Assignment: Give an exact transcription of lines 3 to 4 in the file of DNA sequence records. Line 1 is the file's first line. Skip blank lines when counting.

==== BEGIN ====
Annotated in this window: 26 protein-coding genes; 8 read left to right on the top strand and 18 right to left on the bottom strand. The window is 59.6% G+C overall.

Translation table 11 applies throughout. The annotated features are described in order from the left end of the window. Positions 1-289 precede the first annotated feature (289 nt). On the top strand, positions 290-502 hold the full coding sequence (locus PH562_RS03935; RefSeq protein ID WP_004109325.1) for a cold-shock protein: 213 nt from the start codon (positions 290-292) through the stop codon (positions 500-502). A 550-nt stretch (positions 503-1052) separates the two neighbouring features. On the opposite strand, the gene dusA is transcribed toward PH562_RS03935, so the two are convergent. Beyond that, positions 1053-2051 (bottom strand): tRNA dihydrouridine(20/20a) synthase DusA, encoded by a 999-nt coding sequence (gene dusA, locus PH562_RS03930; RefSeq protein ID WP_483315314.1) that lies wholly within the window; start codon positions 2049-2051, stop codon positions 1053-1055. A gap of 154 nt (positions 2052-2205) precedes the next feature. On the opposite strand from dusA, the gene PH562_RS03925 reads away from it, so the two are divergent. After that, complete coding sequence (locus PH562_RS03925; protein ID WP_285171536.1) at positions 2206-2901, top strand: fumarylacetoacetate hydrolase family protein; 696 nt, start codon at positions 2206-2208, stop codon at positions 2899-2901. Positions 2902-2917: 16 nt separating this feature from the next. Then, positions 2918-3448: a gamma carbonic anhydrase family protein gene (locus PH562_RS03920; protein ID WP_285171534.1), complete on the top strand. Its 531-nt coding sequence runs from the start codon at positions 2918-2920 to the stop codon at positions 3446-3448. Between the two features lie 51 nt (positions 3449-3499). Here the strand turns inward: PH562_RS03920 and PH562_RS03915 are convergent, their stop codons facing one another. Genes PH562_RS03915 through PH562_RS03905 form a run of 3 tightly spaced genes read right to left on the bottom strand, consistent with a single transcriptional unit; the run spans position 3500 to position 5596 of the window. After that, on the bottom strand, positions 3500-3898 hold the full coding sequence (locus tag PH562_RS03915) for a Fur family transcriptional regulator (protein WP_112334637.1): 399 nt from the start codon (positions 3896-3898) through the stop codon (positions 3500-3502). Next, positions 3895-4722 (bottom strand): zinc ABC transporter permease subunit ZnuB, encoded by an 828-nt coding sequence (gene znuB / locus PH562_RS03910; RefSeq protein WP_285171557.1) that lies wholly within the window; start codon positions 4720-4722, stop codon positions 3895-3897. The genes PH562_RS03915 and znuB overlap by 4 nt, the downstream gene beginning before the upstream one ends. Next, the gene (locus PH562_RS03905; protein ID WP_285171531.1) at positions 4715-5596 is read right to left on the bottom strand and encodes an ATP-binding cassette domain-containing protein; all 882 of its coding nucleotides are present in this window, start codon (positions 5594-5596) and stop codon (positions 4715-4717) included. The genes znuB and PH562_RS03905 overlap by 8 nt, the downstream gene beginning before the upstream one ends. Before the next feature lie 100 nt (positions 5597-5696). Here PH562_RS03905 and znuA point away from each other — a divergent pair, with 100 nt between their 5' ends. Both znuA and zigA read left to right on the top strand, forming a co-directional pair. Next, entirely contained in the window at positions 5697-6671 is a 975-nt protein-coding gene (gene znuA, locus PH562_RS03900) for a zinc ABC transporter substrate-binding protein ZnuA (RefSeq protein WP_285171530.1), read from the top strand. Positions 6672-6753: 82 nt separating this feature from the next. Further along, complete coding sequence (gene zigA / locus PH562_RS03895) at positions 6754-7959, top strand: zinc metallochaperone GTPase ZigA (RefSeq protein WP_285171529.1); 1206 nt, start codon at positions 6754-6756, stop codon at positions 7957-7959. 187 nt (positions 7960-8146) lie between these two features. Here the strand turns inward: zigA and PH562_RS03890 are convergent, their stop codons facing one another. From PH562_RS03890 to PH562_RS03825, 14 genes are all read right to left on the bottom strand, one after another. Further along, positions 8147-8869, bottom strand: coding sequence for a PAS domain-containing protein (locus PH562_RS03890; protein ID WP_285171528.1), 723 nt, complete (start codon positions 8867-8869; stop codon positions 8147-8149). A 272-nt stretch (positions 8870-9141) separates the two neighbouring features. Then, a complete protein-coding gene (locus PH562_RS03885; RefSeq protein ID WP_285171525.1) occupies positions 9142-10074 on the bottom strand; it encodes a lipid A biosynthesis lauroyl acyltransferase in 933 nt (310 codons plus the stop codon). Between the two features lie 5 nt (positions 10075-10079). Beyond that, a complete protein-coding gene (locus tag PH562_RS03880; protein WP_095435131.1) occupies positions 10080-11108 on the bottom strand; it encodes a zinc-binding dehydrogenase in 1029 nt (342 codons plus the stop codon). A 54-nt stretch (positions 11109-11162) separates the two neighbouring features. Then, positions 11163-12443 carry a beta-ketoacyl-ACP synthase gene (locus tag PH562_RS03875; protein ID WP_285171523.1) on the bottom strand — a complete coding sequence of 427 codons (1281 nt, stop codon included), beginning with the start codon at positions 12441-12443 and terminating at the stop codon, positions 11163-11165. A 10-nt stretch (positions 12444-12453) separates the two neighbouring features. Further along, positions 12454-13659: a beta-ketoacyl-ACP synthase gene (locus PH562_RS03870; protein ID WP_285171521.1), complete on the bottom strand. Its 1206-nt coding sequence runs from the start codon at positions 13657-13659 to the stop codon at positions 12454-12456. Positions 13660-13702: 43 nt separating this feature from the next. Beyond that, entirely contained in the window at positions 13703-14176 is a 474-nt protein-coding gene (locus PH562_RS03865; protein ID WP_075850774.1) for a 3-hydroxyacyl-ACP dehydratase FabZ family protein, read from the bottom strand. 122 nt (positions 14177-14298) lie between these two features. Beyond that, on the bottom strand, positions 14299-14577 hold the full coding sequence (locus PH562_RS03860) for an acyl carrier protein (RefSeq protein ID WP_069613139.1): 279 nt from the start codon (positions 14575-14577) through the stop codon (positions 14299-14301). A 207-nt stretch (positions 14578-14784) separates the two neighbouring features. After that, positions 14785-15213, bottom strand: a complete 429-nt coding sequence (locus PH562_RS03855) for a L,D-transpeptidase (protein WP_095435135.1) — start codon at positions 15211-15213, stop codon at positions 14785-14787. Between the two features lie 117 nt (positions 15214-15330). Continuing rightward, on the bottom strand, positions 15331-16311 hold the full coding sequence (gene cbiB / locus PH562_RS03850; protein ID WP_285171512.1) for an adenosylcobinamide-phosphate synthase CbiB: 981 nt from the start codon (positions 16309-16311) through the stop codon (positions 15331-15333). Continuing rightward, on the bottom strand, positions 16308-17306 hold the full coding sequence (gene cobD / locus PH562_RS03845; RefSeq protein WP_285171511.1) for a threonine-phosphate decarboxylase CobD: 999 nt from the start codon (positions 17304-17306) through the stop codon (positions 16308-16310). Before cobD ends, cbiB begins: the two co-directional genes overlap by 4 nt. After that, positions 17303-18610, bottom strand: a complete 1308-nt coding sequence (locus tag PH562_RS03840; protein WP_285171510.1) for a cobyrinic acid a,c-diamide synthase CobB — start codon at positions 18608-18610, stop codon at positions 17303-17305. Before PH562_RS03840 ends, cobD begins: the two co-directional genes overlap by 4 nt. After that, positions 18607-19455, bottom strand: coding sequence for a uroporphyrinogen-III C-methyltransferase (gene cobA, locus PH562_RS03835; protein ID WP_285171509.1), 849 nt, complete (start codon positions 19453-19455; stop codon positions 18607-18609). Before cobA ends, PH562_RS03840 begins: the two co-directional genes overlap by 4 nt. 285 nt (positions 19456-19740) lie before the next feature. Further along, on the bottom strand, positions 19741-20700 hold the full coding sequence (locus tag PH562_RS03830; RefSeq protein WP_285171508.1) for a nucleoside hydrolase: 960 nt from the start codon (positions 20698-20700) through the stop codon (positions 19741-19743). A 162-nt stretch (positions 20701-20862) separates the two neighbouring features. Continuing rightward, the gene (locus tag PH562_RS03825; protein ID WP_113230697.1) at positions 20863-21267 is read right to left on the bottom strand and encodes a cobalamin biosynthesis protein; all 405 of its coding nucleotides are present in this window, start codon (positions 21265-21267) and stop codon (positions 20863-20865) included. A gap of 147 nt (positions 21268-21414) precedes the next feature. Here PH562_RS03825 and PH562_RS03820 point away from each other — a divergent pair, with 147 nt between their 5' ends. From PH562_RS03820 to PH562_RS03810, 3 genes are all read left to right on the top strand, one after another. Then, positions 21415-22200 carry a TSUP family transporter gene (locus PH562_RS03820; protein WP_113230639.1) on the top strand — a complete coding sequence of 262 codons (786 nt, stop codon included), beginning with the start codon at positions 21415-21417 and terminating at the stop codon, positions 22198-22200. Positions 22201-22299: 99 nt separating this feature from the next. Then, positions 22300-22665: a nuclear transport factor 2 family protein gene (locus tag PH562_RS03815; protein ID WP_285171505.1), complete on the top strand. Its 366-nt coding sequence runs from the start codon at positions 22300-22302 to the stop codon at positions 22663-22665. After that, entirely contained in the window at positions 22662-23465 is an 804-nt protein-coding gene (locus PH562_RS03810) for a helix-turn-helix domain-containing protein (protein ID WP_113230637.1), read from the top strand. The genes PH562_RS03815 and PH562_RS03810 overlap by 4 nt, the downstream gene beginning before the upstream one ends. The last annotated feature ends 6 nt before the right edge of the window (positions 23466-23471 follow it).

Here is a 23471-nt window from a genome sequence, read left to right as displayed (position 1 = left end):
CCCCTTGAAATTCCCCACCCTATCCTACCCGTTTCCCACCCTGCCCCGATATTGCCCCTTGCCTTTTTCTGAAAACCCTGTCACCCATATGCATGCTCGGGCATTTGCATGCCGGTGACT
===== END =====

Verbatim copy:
Here is a 23471-nt window from a genome sequence, read left to right as displayed (position 1 = left end):
CCCCTTGAAATTCCCCACCCTATCCTACCCGTTTCCCACCCTGCCCCGATATTGCCCCTTGCCTTTTTCTGAAAACCCTGTCACCCATATGCATGCTCGGGCATTTGCATGCCGGTGACT